I fell in love with it immediately and started using it heavily. Obsidian Portal was so easy to use, and I began tinkering with the CSS to make the game look the way I wanted with help from the OP community. That ease of use, helpful community and versatility of OP is what keeps me coming back.


If you had to pick just one thing, what would you say Obsidian Portal helps you with the most?

Obsidian Portal has been invaluable in organizing our city locations, adventure logs and numerous NPCs. Having access to the locations and NPCs is vital for the GM as they consider their own storylines When we have had to fill in vacancies as people moved on the Adventure Logs have been great for introducing new members to the game. It allows the players to participate more fully in the campaign than I have ever seen in over 30 years of constant gaming. The access that Obsidian Portal gives us is wonderful for empowering everyone who wants to get involved.


What would you say is the biggest highlight of your game so far (please also provide images and links if possible)?


Justins:

Because we are a rotating GM game, you really need to have a favorite moment as a player, and a favorite moment as a GM. As a GM, I had a building set up for a heist of some important magical documents. One of the players had his character bluff his way into the security room with some prep, disguises, and good RP. As I said goodbye to half my planned challenges, I was mentally applauding the RP and the character elements to get there.

As a player, my character found his hated foe and long-term nemesis, The Patient One, being held and actively drained for power by a monstrous foe. I made the call to free him instead of letting him be a casualty of the greater threat. FATE is such a great engine for tying the personal into the action, and the action into the personal.


Lanodantheon:

Fergus Mac Cormaic’s wedding was a longtime coming. I was able to come back to the campaign just in time to be a part of it and I am glad that I did. We were wondering for a long time, “What could possibly go wrong at that wedding? It is not a question of if but a question of what and how bad.”. We knew we had to play it out.

Going into the Nevernever on a rescue mission was fun as hell and that Hag was deliciously scary.

Reading through the logs from before I returned, my favorite part of the game was when David Clay faced off against The Patient One and almost got dusted. It was a hell of a setup going into the wedding.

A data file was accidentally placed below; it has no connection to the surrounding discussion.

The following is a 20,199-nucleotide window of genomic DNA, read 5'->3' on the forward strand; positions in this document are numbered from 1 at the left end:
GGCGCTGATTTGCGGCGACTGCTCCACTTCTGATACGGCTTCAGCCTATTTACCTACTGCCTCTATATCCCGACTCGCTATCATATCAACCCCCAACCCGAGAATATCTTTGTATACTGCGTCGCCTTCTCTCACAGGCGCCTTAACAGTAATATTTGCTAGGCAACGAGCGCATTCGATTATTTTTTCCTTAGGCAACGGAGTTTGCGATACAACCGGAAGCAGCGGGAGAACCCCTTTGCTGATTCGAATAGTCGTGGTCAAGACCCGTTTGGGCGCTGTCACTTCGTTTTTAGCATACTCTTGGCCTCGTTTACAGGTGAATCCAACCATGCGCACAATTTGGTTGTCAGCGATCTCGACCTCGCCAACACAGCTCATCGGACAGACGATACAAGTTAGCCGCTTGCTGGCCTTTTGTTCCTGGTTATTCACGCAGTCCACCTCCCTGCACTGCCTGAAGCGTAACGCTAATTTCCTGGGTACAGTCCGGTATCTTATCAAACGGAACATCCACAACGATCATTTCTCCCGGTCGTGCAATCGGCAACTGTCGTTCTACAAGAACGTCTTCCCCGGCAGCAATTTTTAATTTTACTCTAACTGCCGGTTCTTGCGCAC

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HumAnnoyd:

As a player on of my favorite moments was when Fergus Mac Cormaic finally decided to come clean about being a changeling to his fiancé’, Anna Maria Avila. Justins was GMing the game at the time, but I had previously roleplayed Anna quite a bit during my last turn at the helm and had really discovered her “voice”. Justins asked me to roleplay Anna as Fergus desperately tried to prove to her that he wasn’t losing his mind. That the supernatural did exist. It was an awkward, funny character moment in the game that I really enjoyed.

As GM my favorite moment was probably when I had a terrorist’s bomb take out a whole building with the PCs in it. Fergus had been separated from David in the blast. He managed to survive along with his rival, Doctor Wotensen, who he bravely rescued despite wanting to leave him behind so badly that he could taste it.

David was able to overcome the collapse of the building as well and managed to shelter Emmie Mercer and get her out alive. It was a fun session that required both players to think quickly to survive under deadly circumstances and it stands out to me because of the unique challenges it presented to them.


MalloryLover23:

Without a doubt, my favourite moment from Emerald City was the infamous hex curse chase. My character had been ambushed and seriously wounded by a ghoul assassin and while being rushed to the local supernatural clinic by my large golem teammate, my character was targeted with a hex curse. Imagine Final Destination meets an on-foot Fast and Furious. Bits of masonry, out-of-control vehicles, suicidal citizens. All these were hurled at us as my partner carried me through the chaos. It ended with me being doused in running water from a demolished fire hydrant (it had been ploughed over by a rogue ambulance that narrowly missed us) to temporarily dissipate the curse until I could be brought to safe and shielded territory. It was just such a wonderful list of compounding disasters that took all our combined ingenuity and luck to avoid. It still makes me chuckle, years later.


Okay, as a returning winner, and also, a previous winner of Campaign of The Year 2020, you must have some shiny “pearls of wisdom” to offer…. Give us your best shot….

I think almost all success I may have managed as a GM has come from keeping an open mind and to listening to what players want. I may not always be successful at doing so. But when I am I find that my players often become more interested in the game because they have agency in what will happen next instead of just being spectators to what the GM dictates. This consensual approach is more satisfying both as a GM and a player and can often surprise the GM of the story as much as he does his players. The Emerald City: Requiem is not just my campaign. It is the campaign of all who took part in its creation and transition from old to the new game and who continue to add to its rich tapestry today. I expect it will continue to grow and change for many years to come.

Award Winning!

Gold ENnie for Best Website 09'-11'


Silver ENnie for Best Website, Best Podcast 2012-2013